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News & Releases
Mountain-Prairie Region

News Release

Using Fire to Save a Toad

For Immediate Release

August, 6 2013

Prescribed burning is being used to help recover the endangered Wyoming toad at Mortenson Lake National Wildlife Refuge in southeastern Wyoming. As part of the effort, almost 40,000 captive-bred tadpoles and toadlets have been released at the refuge and other safe-harbor sites. Credit: USFWS

"I never thought I'd be burning prairie to help a toad," Felix Valdez said last spring. But that's exactly what he was doing.

Valdez, a U.S. Forest Service fire management officer, is working with U.S. Fish and Wildlife Service managers and biologists, the multi-agency Wyoming Toad Recovery Team, and other partners at Mortenson Lake National Wildlife Refuge in Wyoming, to conserve the last known population of the Wyoming toad (Bufo baxteri).

The Wyoming toad, now the most endangered amphibian in North America, once flourished in the wetlands and rivers of southeastern Wyoming. This species is especially small for a toad, averaging just over two inches in length. By the mid-1970s, the population was in decline likely due to a combination of insecticide use, changes in climate, agricultural practices, predation, and disease. In 1984, the toad was listed under the Endangered Species Act, and in 1993, The Nature Conservancy helped establish the refuge to protect the species.

In April 2012, Valdez was the burn boss for a prescribed burn project designed to give the native toad what it needs to survive: water and warmth. Studies show the Wyoming toad requires pockets of warm, shallow water to breed. Historically, livestock grazing kept rushes in check, allowing plenty of sunlight to warm the waters. Over time, grazing declined, requiring prescribed fires to keep plant growth in check. Without the prevention of overgrowth on this high plains prairie, biologists are concerned that Wyoming toads won't survive in the wild. So, prescribed fire, along with prescribed grazing, is part of a collaborative recovery plan to achieve self-sustaining populations and ultimately delist the species.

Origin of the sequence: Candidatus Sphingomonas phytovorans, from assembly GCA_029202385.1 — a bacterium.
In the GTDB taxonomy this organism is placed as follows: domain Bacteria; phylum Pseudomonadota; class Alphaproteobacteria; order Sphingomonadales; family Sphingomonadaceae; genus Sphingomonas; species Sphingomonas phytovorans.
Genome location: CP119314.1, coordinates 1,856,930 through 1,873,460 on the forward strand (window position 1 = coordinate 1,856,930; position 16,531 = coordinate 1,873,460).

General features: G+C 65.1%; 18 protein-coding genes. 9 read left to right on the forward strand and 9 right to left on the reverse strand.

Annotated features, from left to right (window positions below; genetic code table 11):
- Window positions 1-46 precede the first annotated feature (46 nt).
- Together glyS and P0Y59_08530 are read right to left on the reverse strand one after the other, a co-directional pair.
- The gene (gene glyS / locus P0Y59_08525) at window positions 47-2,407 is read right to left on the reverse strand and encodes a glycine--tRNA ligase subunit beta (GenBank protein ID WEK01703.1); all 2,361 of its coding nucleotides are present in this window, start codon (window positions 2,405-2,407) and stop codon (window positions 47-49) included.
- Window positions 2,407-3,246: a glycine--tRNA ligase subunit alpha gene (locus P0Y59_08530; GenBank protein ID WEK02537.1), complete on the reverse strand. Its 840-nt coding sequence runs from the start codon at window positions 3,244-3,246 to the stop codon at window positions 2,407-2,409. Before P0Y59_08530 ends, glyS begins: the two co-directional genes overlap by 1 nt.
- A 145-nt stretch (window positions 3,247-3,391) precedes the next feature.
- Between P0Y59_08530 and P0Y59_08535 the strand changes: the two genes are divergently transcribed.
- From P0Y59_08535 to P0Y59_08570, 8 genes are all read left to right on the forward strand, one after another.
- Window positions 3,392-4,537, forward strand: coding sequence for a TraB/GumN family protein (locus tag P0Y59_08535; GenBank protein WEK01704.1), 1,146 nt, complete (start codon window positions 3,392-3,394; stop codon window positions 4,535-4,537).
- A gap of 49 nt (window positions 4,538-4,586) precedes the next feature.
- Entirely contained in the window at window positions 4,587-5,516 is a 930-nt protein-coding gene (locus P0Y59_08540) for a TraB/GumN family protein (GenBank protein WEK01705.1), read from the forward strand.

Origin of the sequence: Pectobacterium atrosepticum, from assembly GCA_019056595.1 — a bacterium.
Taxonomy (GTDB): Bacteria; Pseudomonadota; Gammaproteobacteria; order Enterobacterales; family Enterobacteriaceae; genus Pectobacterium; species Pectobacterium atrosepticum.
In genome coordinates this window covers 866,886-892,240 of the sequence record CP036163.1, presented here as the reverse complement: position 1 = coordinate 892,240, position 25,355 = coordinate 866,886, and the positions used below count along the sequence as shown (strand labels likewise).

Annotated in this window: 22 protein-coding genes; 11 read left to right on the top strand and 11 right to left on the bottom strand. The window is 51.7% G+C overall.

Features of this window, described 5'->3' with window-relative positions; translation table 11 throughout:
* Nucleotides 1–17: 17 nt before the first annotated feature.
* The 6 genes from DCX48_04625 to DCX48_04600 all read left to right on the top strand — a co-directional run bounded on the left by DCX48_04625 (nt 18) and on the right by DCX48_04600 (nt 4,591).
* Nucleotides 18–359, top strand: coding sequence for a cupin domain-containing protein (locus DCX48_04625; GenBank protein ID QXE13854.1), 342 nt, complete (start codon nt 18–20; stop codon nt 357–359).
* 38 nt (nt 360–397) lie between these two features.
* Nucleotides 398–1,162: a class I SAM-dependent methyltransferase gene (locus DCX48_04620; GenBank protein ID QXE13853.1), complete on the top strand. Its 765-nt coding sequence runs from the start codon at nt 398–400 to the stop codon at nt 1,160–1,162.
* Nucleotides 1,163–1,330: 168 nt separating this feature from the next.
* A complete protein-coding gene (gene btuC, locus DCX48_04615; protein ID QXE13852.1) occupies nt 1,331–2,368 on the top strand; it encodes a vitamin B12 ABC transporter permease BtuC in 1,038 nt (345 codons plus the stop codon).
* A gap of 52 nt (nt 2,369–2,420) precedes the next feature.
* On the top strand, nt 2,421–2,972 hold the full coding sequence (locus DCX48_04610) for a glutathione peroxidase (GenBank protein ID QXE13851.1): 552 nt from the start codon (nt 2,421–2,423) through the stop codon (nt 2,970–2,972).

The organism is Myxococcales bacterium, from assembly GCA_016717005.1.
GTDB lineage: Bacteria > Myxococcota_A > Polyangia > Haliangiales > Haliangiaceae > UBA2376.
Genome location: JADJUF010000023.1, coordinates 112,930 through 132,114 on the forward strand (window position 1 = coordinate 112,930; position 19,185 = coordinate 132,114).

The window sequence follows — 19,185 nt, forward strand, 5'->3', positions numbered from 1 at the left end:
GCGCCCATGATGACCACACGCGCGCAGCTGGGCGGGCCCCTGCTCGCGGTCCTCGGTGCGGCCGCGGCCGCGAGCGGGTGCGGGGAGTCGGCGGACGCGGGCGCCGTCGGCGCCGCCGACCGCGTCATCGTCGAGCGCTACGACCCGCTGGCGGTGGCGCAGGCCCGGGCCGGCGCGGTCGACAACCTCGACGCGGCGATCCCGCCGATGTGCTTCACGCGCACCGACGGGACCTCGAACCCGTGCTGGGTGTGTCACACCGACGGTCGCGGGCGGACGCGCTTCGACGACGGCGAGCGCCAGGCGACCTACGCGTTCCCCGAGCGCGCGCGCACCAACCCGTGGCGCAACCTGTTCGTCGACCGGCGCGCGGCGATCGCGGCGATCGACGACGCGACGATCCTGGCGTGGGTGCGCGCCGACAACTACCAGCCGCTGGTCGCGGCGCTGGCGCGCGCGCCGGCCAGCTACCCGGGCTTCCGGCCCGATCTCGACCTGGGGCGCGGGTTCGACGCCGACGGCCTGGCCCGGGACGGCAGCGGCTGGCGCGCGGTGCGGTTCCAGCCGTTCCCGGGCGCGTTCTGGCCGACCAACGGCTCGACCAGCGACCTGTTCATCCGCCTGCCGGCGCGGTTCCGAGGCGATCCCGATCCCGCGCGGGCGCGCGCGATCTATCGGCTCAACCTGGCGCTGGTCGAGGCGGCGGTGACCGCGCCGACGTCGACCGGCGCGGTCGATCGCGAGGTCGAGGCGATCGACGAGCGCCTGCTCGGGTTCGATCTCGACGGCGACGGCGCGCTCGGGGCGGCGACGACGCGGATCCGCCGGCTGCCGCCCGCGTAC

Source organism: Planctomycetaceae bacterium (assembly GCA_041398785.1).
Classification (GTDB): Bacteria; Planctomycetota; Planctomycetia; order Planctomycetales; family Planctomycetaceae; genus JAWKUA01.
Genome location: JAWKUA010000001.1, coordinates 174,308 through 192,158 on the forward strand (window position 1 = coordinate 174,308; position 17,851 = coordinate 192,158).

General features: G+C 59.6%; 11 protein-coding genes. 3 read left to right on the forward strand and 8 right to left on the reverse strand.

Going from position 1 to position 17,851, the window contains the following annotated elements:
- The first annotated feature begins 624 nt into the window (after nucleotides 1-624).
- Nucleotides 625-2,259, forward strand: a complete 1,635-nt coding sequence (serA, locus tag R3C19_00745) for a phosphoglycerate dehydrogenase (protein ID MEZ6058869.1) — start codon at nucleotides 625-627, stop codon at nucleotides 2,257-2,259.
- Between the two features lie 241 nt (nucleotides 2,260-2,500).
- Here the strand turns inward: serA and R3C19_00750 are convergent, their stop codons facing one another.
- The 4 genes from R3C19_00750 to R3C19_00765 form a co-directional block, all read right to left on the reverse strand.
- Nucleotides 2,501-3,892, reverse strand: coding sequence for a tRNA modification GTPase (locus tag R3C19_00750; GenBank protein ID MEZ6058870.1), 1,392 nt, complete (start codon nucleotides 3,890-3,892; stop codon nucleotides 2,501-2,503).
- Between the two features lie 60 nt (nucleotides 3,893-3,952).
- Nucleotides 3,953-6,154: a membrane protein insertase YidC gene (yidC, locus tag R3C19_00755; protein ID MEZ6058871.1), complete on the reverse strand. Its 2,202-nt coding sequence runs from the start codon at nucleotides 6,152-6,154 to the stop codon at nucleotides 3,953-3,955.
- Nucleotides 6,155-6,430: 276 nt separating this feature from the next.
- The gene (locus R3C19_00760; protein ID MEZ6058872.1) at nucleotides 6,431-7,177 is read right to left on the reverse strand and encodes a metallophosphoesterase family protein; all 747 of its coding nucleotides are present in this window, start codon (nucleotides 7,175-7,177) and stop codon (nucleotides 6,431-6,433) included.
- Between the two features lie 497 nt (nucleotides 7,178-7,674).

Another part of the recovery plan includes a captive breeding program at Saratoga National Fish Hatchery in Wyoming and the University of Wyoming's Red Buttes Biological Lab, and various zoos. To date, more than 160,000 tadpoles and toadlets have been released into the wild. Researchers continue to study the toad's habitat requirements and the best strategies for releasing captive tadpoles and toadlets.

Nearly 30 years after it gained federal protection, the Wyoming toad is still with us today. While the toad has been extirpated from much of its historic habitat and is still a federally endangered species, there is great hope for the species' future thanks to these ongoing coordinated conservation efforts.

Click here to read the rest of this story. »

"Most importantly, in my experience, this is the best way to deliver conservation on the ground, and the only way to get this toad recovered."

Karen Miranda Gleason is a public affairs specialist in the Refuge System Branch of Fire Management at the National Interagency Fire Center in Boise, Idaho.

The mission of the U.S. Fish and Wildlife Service is working with others to conserve, protect, and enhance fish, wildlife, plants, and their habitats for the continuing benefit of the American people. We are both a leader and trusted partner in fish and wildlife conservation, known for our scientific excellence, stewardship of lands and natural resources, dedicated professionals, and commitment to public service. For more information on our work and the people who make it happen, visit www.fws.gov. Connect with our Facebook page, follow our tweets, watch our YouTube Channel, download photos from our Flickr page, and visit our Podcast Central page.

U.S. Fish and Wildlife Service

Office of External Affairs

4401 N. Fairfax Drive, MS-330

Arlington, Virginia 20003

(703) 358-2220

(703) 358-1930 FAX



Karen Miranda Gleason
(208) 387-5891

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The mission of the U.S. Fish and Wildlife Service is working with Others to conserve, protect, and enhance fish, wildlife, plants and their habitats for the continuing benefit of the American People.
Last modified: November 07, 2013
All Images Credit to and Courtesy of the U.S. Fish and Wildlife Service Unless Specified Otherwise.
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